We encounter a lot of players who get confused about a win loss statement and how to understand the data that’s presented on it. Often that confusion is linked with a statement such as “I didn’t spend X on slot machines” because of a misunderstanding of the data that is there.
So let’s take a look at a win loss statement and see how to read the elements that are there.
First of all, not all casinos provide all the data that we’re examining here. In the case of this example, we’re looking at a player’s data as captured from a screenshot from MGM, with permission to use from the player.
Let’s examine coin-in and coin-out. This is often what confuses players the most. Coin-in is the aggregate total of all your wagers for a given period of time. This is not the amount of money inserted into a machine. Regular slot players know that you can keep betting on the same amount of money for a long time when things are going well, and the casino will track each of those wagers.
Conversely, coin-out is the aggregate amount of money the machine has awarded you during your play. It’s not how much cash you took home with you, for the same reasons – many slot players will win and keep playing, and so on.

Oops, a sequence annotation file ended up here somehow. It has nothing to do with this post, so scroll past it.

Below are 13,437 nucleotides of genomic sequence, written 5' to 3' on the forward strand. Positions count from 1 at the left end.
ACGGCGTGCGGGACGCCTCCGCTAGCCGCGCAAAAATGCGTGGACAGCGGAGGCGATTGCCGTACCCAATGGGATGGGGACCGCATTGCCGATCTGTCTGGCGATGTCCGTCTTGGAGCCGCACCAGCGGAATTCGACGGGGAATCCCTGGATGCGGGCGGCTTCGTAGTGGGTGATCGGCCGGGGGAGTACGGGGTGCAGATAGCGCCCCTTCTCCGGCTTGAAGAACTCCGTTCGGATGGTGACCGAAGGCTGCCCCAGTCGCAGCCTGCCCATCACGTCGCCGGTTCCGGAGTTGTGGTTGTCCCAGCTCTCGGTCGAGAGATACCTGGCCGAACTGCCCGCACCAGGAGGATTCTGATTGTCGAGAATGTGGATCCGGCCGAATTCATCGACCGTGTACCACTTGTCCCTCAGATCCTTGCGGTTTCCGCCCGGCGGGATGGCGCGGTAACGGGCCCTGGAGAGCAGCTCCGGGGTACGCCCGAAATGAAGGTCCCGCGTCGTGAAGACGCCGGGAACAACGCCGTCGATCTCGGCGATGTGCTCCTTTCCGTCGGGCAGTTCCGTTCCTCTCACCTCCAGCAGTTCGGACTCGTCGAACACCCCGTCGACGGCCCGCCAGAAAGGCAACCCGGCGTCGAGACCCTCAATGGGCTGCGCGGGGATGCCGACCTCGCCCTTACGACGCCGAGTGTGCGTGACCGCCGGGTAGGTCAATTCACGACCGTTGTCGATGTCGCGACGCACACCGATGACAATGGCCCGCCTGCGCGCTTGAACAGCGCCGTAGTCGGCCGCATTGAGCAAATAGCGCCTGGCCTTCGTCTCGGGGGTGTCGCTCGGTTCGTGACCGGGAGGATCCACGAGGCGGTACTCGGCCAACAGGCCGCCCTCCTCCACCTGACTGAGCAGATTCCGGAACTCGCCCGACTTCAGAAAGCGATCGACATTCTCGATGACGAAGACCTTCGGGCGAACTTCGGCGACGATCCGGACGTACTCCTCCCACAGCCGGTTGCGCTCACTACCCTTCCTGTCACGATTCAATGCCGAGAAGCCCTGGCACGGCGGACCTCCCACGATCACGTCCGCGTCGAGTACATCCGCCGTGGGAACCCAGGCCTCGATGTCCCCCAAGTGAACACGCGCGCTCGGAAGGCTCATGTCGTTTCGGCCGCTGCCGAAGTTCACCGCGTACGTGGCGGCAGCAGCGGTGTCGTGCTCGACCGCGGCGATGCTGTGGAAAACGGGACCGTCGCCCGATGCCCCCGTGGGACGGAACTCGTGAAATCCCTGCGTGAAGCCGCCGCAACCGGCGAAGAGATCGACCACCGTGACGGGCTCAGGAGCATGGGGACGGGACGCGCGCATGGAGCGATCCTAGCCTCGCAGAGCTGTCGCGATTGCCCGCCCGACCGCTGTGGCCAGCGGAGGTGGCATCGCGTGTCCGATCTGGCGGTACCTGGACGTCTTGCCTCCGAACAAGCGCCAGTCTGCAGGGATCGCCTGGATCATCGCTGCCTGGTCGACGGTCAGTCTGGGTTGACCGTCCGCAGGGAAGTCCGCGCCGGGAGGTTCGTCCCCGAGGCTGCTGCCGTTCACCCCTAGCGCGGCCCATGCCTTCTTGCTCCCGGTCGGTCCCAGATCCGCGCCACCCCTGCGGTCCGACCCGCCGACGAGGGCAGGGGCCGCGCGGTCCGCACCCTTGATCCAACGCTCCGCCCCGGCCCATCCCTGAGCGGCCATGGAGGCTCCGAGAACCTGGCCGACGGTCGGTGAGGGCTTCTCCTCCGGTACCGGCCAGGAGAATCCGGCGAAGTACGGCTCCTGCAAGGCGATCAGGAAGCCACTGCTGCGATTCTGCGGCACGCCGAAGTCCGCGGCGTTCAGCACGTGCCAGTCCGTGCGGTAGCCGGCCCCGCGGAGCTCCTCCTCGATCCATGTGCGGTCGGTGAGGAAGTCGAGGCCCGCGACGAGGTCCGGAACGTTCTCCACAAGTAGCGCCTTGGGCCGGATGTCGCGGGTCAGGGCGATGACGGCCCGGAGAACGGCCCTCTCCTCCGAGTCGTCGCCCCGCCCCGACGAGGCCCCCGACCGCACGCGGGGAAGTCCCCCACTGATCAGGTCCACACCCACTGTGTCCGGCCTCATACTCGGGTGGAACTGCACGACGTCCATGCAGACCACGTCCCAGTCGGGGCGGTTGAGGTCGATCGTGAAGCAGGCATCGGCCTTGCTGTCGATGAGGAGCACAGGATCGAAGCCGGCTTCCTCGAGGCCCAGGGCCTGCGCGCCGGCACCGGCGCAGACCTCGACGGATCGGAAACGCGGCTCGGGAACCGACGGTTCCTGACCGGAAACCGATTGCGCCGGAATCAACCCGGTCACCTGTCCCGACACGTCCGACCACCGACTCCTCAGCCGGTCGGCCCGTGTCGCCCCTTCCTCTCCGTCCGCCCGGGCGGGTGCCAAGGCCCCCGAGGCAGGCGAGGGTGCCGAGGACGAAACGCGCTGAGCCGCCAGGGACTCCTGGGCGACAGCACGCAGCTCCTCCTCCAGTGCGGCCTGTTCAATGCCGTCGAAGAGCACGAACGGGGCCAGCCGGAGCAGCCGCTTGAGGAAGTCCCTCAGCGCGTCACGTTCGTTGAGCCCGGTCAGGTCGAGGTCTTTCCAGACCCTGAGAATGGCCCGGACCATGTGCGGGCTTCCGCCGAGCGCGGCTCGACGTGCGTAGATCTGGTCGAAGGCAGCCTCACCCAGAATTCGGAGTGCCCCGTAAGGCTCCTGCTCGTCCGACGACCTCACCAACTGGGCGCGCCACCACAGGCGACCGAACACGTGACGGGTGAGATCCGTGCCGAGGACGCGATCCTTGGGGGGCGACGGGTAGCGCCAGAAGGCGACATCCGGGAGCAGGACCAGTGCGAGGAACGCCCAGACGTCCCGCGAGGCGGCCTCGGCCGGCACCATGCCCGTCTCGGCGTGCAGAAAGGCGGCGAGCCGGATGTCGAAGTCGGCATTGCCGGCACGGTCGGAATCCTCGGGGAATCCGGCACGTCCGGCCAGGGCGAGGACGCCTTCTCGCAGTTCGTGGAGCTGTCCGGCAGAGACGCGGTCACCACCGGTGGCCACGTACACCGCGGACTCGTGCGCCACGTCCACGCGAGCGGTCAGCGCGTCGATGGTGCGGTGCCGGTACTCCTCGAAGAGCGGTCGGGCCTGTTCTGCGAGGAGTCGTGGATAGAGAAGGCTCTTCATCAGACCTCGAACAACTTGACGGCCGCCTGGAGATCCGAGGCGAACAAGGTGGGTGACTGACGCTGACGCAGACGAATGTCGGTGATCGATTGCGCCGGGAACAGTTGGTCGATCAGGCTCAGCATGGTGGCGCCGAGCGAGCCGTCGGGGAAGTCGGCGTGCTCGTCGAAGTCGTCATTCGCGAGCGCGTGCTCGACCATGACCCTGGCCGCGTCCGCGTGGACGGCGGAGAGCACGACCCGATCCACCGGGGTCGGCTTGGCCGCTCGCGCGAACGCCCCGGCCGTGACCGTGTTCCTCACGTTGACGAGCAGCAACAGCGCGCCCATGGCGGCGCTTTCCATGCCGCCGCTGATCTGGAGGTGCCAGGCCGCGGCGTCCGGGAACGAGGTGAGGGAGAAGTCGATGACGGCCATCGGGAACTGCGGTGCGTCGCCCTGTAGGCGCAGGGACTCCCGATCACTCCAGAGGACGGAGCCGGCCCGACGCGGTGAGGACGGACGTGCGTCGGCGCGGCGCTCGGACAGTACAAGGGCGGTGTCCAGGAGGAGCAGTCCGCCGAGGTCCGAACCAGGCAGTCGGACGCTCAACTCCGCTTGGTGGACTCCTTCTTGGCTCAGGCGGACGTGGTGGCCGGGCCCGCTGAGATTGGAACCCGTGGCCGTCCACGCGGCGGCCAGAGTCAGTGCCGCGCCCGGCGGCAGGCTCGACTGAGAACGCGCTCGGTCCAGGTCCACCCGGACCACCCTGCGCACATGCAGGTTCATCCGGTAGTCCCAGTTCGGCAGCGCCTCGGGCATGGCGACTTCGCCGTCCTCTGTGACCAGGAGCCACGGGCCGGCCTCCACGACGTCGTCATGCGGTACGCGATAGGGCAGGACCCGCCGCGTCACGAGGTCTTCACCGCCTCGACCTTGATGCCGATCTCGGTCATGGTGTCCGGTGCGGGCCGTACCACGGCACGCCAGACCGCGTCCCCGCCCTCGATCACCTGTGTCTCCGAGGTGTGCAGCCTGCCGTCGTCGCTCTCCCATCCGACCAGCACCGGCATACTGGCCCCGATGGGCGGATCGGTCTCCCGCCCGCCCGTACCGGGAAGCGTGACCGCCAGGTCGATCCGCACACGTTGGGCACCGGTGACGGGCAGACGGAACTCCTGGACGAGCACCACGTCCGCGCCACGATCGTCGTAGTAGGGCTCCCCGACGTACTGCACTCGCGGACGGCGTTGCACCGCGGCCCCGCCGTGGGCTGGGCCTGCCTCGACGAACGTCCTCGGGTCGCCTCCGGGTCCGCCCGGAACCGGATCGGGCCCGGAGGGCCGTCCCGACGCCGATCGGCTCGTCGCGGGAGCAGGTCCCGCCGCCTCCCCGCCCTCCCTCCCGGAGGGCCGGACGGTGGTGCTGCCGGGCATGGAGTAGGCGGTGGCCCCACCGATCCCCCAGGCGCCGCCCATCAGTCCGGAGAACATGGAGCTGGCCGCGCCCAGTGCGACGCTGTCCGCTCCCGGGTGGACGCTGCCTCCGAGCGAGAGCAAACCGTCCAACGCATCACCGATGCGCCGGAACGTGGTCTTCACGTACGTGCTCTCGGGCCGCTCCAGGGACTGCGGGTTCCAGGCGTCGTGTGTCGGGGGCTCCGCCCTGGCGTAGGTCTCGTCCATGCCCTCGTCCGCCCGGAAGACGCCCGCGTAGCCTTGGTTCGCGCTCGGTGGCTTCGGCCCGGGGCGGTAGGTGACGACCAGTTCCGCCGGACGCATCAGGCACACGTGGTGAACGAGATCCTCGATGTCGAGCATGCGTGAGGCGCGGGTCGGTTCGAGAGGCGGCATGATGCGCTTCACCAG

A third box may also add in any jackpots won, which are those reportable wins when you break the $1,200 handpay level winning on any single wager.
Table games will be broken out separately from slot machines, should you have also availed yourself of those.
And finally there will be a total amount won or lost. That will be a lot closer to what you actually ended up achieving playing at their casino (or casinos, as bigger chains will also roll up data from various properties).
Some properties will not give you access to all these columns. Many tribal gaming properties will only show a total won/lost without any backing data around it. Caesars will only show your slot and table game win/loss per property, without the complete coin-in and coin-out.
Another thing to be aware of: The odds are high it’s not 100 percent accurate, because if a machine failed to read a card, a player forgot to use a card, and so on, that data would be missing.
This is why win loss statements by themselves are not considered complete for any IRS audits, and players need to provide additional supporting information to prove your gambling wins and losses if ultimately audited.
But hopefully if you’re trying to understand how a win loss statement works, this will give you more information to work with!